When Caroline wakes up in a Paris hospital with no memory of her past, she’s confused to learn that she’s lived a sad, reclusive life for years in a sprawling apartment on the Seine. Slowly regaining vague memories of a man and young child, she vows to piece her life back together–though she can’t help but feel she may be in danger. A budding friendship with the chef of a charming nearby restaurant takes her mind off of her foggy past, as does a startling mystery from decades prior…

In Nazi-occupied Paris, young widow Celine lives a quiet life with her father, the local florist, and her daughter, Cosi. When a ruthless German officer discovers the family’s Jewish ancestry, he blackmails Celine, forcing her to become his mistress in exchange for the others’ safety. The trio plans an escape, but their mission goes horribly awry and Celine’s beloved father and daughter are sent away to a cruel fate. Initially distraught, Celine fears the worst. Yet she soon discovers that Cosi has snuck away and followed her into captivity. More motivated than ever, Celine must now fight to hide and protect the person she loves most.

Parallel timelines intersect when Caroline discovers Celine’s diary tucked away in a closet, and it is revealed that the walls of her apartment harbor dark secrets. With the help of a local student from the Sorbonne, she realizes that she may have more in common with Celine than she could ever imagine. (Description from Goodreads)

MY THOUGHTS

I’m happy to say I was not disappointed in All the Flowers in Paris during the historical fiction kick I’m on. Sarah Jio captured a heart breaking story that I’m certain could have truly taken place during the war. I cried several times as I followed the characters Celine and Caroline.

First, we follow the character Celine who is a single mother in occupied Paris and her father is part Jewish, so you can imagine the struggles this family faces. Celine suffered so much and did so while protecting her young daughter.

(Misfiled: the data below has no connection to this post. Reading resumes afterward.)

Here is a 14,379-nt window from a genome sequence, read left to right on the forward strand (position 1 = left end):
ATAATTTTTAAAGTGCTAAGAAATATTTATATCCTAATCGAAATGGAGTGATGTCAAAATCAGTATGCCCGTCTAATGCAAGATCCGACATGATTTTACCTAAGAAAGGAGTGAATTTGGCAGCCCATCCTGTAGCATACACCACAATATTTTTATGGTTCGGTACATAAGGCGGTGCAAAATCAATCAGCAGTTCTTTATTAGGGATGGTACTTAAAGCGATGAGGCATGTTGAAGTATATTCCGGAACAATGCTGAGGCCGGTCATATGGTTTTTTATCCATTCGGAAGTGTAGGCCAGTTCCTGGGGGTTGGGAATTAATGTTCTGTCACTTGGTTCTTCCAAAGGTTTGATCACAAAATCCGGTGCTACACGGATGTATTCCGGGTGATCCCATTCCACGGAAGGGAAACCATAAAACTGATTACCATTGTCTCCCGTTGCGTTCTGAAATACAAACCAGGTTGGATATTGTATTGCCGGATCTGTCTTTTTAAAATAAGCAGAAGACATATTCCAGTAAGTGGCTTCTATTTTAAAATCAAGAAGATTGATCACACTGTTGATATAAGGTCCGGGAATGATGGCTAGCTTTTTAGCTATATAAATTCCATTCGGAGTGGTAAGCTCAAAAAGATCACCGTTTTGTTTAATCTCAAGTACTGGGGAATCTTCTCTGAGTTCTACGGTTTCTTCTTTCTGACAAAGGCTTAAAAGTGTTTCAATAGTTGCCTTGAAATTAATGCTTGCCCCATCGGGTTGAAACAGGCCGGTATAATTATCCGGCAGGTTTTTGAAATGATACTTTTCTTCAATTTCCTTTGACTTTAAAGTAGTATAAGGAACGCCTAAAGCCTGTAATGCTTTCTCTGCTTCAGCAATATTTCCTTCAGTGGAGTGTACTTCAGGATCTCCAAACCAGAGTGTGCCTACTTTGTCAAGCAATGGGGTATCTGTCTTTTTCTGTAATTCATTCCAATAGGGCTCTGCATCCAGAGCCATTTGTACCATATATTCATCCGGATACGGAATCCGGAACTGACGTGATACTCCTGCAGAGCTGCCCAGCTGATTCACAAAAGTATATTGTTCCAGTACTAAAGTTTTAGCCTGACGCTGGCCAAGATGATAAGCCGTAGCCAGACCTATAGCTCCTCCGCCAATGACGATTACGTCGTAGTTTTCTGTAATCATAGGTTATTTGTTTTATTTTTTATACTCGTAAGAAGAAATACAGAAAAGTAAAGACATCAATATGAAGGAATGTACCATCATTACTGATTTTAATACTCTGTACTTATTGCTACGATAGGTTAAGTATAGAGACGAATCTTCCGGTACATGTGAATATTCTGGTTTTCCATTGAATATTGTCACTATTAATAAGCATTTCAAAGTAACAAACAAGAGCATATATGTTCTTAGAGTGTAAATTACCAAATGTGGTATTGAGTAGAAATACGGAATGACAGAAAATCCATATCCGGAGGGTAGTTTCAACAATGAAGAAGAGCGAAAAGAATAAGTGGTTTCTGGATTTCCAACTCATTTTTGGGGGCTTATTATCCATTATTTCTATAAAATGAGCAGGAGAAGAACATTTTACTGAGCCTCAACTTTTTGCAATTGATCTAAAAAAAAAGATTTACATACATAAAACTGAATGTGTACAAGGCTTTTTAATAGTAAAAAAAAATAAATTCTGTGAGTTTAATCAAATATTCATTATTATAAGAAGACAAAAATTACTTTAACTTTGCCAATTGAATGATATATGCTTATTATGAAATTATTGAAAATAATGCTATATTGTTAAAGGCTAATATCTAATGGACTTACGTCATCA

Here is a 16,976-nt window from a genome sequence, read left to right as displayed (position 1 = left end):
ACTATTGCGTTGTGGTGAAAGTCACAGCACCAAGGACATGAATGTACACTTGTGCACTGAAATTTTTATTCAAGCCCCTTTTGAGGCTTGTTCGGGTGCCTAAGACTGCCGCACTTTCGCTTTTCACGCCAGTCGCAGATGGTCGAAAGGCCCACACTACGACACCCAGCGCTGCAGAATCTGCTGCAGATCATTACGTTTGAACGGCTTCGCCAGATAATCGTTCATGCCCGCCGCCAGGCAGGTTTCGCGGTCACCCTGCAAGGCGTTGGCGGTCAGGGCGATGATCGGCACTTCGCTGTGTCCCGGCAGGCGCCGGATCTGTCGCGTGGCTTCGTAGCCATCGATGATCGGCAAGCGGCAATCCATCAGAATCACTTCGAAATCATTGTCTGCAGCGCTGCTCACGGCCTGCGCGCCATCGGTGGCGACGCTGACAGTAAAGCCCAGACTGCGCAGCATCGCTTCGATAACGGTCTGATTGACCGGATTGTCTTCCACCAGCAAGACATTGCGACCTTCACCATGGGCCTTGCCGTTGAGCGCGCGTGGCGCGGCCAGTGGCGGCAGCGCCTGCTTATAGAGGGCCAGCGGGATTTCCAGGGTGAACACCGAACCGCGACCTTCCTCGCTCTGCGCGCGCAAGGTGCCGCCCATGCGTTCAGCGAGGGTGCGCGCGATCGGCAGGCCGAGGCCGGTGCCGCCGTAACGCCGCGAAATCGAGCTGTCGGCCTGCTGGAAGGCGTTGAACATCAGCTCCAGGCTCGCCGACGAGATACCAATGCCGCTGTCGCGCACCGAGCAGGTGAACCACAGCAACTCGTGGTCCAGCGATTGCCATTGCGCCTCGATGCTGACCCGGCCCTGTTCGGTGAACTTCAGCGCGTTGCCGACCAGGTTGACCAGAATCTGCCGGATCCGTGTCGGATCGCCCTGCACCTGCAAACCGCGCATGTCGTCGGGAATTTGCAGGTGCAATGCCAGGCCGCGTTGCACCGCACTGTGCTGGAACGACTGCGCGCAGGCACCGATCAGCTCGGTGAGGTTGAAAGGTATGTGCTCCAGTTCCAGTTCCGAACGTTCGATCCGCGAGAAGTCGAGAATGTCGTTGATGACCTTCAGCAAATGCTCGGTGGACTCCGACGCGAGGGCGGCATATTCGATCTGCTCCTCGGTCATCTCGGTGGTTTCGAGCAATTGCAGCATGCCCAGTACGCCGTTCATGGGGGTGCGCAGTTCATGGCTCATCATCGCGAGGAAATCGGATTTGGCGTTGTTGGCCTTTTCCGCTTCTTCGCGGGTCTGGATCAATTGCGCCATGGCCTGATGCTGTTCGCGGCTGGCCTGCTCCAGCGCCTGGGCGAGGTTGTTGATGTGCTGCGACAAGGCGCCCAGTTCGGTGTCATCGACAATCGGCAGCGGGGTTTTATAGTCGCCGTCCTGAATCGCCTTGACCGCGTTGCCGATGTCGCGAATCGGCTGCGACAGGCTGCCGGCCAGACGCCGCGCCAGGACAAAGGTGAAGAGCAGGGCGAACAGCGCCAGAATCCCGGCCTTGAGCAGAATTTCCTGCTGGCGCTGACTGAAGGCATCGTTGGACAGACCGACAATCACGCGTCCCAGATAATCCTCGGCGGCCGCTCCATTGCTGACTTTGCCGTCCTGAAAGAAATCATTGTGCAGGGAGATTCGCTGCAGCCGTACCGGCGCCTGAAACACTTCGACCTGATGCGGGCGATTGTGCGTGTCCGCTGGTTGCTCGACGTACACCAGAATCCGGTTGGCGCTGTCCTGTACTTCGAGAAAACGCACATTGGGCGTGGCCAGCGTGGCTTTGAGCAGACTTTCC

However, we get another perspective through the character Caroline, who’s story takes place decades later when she discovers letters that Celine had written to the man she loved. It is Celine’s story that helps Caroline through her own personal tragedy.

Overall, I absolutely loved this book. I’d like to know when this is going to become a movie, so I can cry my eyes out all over again!

OVERALL RATING

ABOUT THE AUTHOR

WEBSITE | INSTAGRAM | FACEBOOK | GOODREADS | TWITTER

Sarah Jio is the New York Times bestselling author of ALWAYS, published by Random House (Ballantine), as well as seven other novels from Penguin Books, including, THE VIOLETS OF MARCH, THE BUNGALOW, BLACKBERRY WINTER, THE LAST CAMELLIA, MORNING GLORY, GOODNIGHT JUNE, and THE LOOK OF LOVE. Sarah is also a journalist who has contributed to The New York Times, Glamour, O, The Oprah Magazine, Glamour, SELF, Real Simple, Fitness, Marie Claire, and many others. She has appeared as a commentator on NPR’s Morning Edition. Her novels are translated into more than 25 languages. Sarah lives in Seattle with her three young boys. (Bio from Goodreads)

Thank you to Ballantine Books for a copy of this book in exchange for an honest review. 

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Book Review | The Perfect Wife by JP Delaney

BOOK REVIEW | THE PERFECT WIFE